A new project at the University of Central Asia (UCA) seeks to strengthen economic relations between Afghanistan and the countries of the wider region of Central Asia, by undertaking a program of policy research, dissemination and professional development for public servants.
In partnership with Aga Khan Foundation Canada (AKFC) and the Canadian Department of Foreign Affairs and International Trade, the UCA has recently launched the Regional Cooperation and Confidence Building in Afghanistan and Central Asia (RCCB) project.
“Central Asia is a region geographically and it has a common past. It has common problems [but] there is no common vision of today, let alone tomorrow,” says Prof. Bohdan Krawchenko, Director General of the UCA. “If you live in Ukraine, despite the political difficulties there, you know the European Union awaits you 10 years down the road. If you live in Central Asia, in that very difficult neighbourhood, what is your future?”
He made the remarks during a visit to Canada on June 18th and 19th, where he met with senior officials to discuss the new project.
Prof. Krawchenko has strong links to Canada. He taught at the University of Alberta and worked for many years with lawmakers in the federal and Alberta governments. He is now translating that governmental experience overseas, by overseeing the Institute of Public Policy and Administration (IPPA) – a new institution formed under UCA’s Graduate School of Development as part of the RCCB project.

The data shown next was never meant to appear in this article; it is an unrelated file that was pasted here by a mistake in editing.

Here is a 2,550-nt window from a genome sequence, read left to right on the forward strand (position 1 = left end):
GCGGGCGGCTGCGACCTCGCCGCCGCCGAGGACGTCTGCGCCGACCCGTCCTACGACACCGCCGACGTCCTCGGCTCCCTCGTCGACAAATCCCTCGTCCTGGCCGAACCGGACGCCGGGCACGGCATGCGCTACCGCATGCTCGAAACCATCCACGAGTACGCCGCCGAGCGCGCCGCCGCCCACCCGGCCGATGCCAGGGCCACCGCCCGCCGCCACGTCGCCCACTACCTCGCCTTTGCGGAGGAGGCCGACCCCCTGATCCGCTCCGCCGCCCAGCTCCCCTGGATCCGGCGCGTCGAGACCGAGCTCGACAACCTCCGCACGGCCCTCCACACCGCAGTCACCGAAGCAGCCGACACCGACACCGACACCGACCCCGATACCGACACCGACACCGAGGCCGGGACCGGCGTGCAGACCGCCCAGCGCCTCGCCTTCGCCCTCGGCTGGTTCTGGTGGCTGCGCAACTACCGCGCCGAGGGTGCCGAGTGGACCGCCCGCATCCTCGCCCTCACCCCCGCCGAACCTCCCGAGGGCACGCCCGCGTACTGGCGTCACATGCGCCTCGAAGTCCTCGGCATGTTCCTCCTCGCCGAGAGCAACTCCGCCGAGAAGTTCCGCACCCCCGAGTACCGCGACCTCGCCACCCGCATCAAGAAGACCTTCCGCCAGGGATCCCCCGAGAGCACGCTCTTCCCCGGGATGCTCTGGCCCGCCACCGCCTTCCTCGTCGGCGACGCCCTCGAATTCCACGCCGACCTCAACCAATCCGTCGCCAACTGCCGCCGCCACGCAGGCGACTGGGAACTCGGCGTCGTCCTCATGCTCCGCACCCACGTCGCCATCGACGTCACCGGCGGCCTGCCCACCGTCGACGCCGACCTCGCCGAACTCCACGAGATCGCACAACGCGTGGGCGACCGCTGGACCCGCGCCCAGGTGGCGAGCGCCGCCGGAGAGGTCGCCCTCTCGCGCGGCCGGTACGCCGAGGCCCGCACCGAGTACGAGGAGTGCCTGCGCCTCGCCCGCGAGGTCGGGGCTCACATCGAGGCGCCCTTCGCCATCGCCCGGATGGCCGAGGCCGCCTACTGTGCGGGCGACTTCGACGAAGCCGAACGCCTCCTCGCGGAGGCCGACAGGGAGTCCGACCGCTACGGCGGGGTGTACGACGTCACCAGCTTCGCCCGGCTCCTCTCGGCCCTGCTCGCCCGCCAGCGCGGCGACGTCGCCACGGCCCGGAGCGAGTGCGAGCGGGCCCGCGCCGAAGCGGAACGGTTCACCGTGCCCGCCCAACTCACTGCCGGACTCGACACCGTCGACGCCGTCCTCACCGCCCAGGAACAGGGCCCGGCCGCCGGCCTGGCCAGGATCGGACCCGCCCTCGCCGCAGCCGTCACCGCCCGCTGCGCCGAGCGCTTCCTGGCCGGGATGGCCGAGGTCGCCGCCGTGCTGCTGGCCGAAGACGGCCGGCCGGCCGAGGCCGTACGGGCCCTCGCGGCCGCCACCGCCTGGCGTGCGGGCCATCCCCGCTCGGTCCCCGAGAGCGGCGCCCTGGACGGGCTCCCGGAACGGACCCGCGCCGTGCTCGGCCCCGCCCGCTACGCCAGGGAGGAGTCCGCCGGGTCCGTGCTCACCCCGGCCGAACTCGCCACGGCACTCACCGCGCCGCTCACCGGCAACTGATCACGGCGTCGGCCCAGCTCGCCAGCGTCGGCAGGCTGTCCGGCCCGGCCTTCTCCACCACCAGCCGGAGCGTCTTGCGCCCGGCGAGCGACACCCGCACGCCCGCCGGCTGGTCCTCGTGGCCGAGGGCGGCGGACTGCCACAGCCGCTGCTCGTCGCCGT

“This is a very difficult topic, when you talk about Afghanistan in Central Asia everybody talks about it at the geopolitical level. It’s talked about as a problem of security, as a problem of the narcotics trade,” said Prof. Krawchenko during his visit. “But economic relations, and the possibility of economic growth underpinning a more stable political environment remains less explored.”
By engaging the governments of Afghanistan, Kazakhstan, the Kyrgyz Republic, and Tajikistan, the IPPA will help public servants improve their policy analysis and recommendations on regional cooperation, as well as offer networking and professional development opportunities.
Prof. Krawchenko says public servants from all four participating countries are keen to participate in the program.
“These are countries that frequently go into trade negotiations… with very little background in the economics of trade, trade policy, and trade negotiation,” he says. “Because this is training at a professional level that is geared very much to what they do at work, they are quite enthusiastic about this.”
The 15-month, $2.4-million RCCB project will train 60 public servants drawn from Afghanistan, Tajikistan, Kazakhstan, and the Kyrgyz Republic. The IPPA will also undertake a comprehensive research program on cooperation in Central Asia, and Prof. Krawchenko says this research will be important in mapping the economic future of Central Asia.Because of the project, he says UCA will have the largest and most systematic body of knowledge on economic relations between Central Asian countries in the world, adding, “What we are fundamentally concerned about is economic development, and the creation of conditions that will facilitate that development. Our tool is education.”